Sexual harassment at the workplace – additional protections for employees and other types of workers
Published on April 17, 2023 by Peter Punch
As remarked upon in a recent introductory article on the massive changes to Australian workplace relations law made by the Commonwealth Parliament in late 2022 , the SJBP Act makes the most important changes to the law on sexual harassment in the workplace since the commencement of the Sex Discrimination Act 1984 (Cth).
We will be examining the origins of these reforms and the details of the changes made, with comments thereon as appropriate. This will be done in two parts:
- The first part in this article, which provides an overview of the reforms; and
- The second part in an article to be published soon, examining the new expanded jurisdiction of the Fair Work Commission in relation to sexual harassment disputes.
Overview of the reforms
Part 8 of Schedule 1 to the SJBP Act introduces a new Part 3-5A in Chapter 3 of the FW Act, that Part being entitled “Prohibiting sexual harassment in connection with work”, together with a number of other ancillary provisions in connection with the operation of that new Part.
These new measures form a significant part of the Government’s response to the Human Rights Commission’s major report on this subject, “Respect@Work ”. Those measures, together with some major amendments to Federal anti-discrimination laws implemented key recommendations of the “Respect@Work” Report by introducing:
- an express prohibition in the FW Act on sexual harassment at or in connection with work;
- a much expanded role for the Fair Work Commission in dealing with disputes over sexual harassment allegations and matters;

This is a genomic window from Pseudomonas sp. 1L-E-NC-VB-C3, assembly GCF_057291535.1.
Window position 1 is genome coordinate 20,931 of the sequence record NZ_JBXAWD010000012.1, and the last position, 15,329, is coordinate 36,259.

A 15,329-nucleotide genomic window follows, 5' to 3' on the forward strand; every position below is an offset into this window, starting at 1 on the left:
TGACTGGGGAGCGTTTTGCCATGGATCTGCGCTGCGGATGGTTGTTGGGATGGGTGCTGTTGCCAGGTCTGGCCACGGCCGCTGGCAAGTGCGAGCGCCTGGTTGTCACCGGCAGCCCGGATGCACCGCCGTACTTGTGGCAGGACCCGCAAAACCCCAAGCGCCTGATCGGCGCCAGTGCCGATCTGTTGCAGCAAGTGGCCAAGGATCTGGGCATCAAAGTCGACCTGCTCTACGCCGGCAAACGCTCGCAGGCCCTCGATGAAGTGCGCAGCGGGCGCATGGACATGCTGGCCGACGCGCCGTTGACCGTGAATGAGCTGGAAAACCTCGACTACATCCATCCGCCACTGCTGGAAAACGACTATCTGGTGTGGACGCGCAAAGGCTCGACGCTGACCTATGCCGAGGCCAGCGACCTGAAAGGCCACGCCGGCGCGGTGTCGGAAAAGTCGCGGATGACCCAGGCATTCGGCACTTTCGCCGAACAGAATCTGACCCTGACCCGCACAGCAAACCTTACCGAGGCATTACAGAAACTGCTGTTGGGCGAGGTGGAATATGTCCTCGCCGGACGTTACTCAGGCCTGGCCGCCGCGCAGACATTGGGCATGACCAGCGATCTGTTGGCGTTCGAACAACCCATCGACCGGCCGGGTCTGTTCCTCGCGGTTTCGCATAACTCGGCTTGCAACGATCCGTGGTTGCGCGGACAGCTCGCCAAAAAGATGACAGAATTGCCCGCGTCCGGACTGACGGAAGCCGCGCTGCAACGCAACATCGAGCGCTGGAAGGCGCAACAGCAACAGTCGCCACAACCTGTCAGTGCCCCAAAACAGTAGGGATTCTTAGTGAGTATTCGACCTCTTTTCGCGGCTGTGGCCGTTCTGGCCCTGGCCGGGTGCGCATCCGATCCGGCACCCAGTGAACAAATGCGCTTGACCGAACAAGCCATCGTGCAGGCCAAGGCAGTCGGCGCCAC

- an expanded suite of processes and remedies to assist alleged victims of sexual harassment ending/preventing the conduct complained of, and obtaining compensation for past conduct they have suffered from; and
- a positive duty on employers and others conducting a business or undertaking to take reasonable and proportionate measures to eliminate, as far as possible:
- discrimination on the ground of a person’s sex,
- sexual harassment of a person,
- conduct that subjects a person to a workplace environment that is hostile on the ground of sex, and
- acts of victimisation that relate to allegations, complaints or proceedings in relation to any of the above mentioned categories of sexual discrimination/harassment.
The measures in the SJBP Act (summarised in paragraphs (i) to (iii) above) came into operation on 6 March 2023. Those measures, in combination with those contained in the Respect at Work Act(summarised in paragraph (iv) above), constitute the most substantial and important set of changes to workplace law on the subject of sex discrimination and sexual harassment since the introduction of the SDA.
A following is a summary of the major elements of these legislative initiatives.
Wide reaching prohibition on sexual harassment in the workplace